with the running costs of the power, you might be surprised that most things "fish tank" related consume minimal power therefore not affecting your power bill so dramatically as first thought.

it is true, that spray bar if working at its best will disturb the surface area of your tank alot better then an aerator, therefore possibly making it un-necessary for the addition of a powerhead

but does that cover from top too bottom of the tank, like you mentioned the flow is something of concern and it all helps with turning water over / water movement / oxygen for the fish and or plants

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How much filtration always depends a little on what you are planning on keeping in there :) It is possible to have too much flow and upset the fish.

I run my 130L planted tanks with just canister filters and a spraybar - plenty of oxygen that way - nothing else needed and one of them is stocked moderate/heavy. I gravel vacc monthly.

My smaller tanks (30cm cube type) just have a small hang on filter (aquaclear 20 at lowest flow rate)..... even that is a little much flow-wise at times!

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Cheers mate. How's the weather up there :P

Mmmm. I think I've got a decent grasp on it all and discover an entirely new element that I hadn't thought of.

I've always had a hunch that having a big object in the middle might be only creating circulation on one side and not the other, making 50% of my tank a "dead spot".

I decided to move the internal filter over the other side, but I'm not satisfied with the flow from that. I had considered taking the mechanical filter out of it for better flow, but thought I'd be better off just getting a power head that would then push water from the "dead spot" behind the ship toward the filter creating a more effective circulation.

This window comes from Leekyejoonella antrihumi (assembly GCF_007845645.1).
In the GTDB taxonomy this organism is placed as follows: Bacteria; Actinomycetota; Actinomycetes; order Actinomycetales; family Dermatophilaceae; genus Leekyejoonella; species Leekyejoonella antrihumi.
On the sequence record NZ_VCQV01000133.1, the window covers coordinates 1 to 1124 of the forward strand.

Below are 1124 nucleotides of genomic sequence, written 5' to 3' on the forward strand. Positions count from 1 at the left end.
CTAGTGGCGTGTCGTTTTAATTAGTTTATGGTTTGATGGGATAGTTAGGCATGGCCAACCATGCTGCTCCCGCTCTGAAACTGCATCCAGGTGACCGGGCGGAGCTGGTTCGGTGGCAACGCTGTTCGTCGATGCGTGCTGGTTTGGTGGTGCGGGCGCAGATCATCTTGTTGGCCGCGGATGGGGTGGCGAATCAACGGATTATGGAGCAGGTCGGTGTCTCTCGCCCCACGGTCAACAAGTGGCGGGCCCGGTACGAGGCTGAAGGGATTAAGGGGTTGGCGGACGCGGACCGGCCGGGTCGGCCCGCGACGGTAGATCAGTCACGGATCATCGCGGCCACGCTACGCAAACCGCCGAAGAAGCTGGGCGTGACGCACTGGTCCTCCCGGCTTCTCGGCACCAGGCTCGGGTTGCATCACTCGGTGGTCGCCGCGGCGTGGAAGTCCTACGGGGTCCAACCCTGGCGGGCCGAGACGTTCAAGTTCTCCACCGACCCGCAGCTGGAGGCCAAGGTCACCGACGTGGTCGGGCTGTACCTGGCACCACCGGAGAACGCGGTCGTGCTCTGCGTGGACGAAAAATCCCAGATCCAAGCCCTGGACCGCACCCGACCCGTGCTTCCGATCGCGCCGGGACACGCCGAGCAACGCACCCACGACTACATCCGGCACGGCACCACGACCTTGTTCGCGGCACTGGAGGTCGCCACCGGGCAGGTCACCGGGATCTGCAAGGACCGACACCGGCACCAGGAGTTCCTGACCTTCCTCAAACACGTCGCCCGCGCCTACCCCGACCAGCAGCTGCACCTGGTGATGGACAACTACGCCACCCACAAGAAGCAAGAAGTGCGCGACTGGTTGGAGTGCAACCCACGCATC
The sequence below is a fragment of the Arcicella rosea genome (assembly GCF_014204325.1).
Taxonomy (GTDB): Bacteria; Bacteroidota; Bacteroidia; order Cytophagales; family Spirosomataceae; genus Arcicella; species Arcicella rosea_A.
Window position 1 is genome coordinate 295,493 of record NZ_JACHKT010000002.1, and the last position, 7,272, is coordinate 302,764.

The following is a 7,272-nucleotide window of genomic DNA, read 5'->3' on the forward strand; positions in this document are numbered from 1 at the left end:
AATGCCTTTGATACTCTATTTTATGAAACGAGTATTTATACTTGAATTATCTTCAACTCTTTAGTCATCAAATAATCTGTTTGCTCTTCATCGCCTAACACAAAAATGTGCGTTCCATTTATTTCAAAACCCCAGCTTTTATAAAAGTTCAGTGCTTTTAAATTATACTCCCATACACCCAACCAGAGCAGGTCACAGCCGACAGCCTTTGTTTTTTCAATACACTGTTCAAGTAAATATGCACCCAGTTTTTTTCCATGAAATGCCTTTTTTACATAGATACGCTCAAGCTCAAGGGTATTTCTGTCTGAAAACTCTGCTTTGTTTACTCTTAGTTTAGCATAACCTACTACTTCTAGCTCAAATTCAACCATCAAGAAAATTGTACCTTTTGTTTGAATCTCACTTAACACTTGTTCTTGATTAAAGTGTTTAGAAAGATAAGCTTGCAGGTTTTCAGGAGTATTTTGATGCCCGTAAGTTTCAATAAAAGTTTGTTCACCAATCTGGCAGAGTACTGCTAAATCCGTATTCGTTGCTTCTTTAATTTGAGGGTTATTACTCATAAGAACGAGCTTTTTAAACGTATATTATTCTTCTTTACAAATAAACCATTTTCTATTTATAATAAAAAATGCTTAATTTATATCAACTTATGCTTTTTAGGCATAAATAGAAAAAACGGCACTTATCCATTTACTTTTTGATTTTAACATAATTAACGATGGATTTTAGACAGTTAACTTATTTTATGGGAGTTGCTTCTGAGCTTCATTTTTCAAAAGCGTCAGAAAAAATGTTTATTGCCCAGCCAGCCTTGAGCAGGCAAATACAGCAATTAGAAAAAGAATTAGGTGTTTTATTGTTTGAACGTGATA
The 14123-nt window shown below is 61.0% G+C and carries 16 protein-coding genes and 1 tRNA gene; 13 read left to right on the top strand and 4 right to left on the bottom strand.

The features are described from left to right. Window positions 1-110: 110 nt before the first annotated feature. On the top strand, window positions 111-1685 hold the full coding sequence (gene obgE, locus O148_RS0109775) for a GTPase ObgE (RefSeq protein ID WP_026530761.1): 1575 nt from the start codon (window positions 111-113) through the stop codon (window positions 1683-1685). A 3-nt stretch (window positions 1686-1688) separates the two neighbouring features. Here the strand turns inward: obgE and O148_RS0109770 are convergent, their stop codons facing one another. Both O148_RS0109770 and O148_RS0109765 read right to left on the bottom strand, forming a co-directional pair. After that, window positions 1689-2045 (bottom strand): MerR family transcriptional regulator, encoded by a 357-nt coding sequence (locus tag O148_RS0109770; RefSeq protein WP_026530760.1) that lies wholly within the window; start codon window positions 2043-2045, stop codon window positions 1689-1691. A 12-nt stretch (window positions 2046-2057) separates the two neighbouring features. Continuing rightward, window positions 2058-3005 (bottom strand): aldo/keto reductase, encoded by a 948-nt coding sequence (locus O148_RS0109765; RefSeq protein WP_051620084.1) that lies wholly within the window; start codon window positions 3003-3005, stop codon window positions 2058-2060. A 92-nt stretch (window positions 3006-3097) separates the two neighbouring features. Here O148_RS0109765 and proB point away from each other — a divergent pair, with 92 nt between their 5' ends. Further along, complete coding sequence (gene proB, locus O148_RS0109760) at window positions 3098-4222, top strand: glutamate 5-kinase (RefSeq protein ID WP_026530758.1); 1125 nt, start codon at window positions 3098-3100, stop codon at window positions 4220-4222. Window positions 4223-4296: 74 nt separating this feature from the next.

Just wasn't sure how "effective" an aerator was in comparison to a power head or spray bar and if an aerator was ACTUALLY necessary if you had the other components.

I assume my fish children might want to swim against the current and feel the wind through their hair :)

Basically there's little to no water movement/current in there now. Just figured that adding even a small pump will do the world of good seeing there'd be more circulation (vs none).

Edited by Cudders
Spelling mistake I wasn't happy with
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Looking at this purely from a flow perspective as that seems to be the question you really want answered, the canister you have is of a pretty modest output given the size of the tank. The simplest way to resolve any dead spot issues you have would be to put either an internal filter (like an Otto) or a powerhead in of around the 800-1200l/h output mark. If you put a power head in you will find that the commonly available replacement sponges for internal filters conveniently fit over the screen that hangs underneath them.

As others have said though there are many other things to consider to properly answer this question but as far as flow goes that would no doubt solve your issue.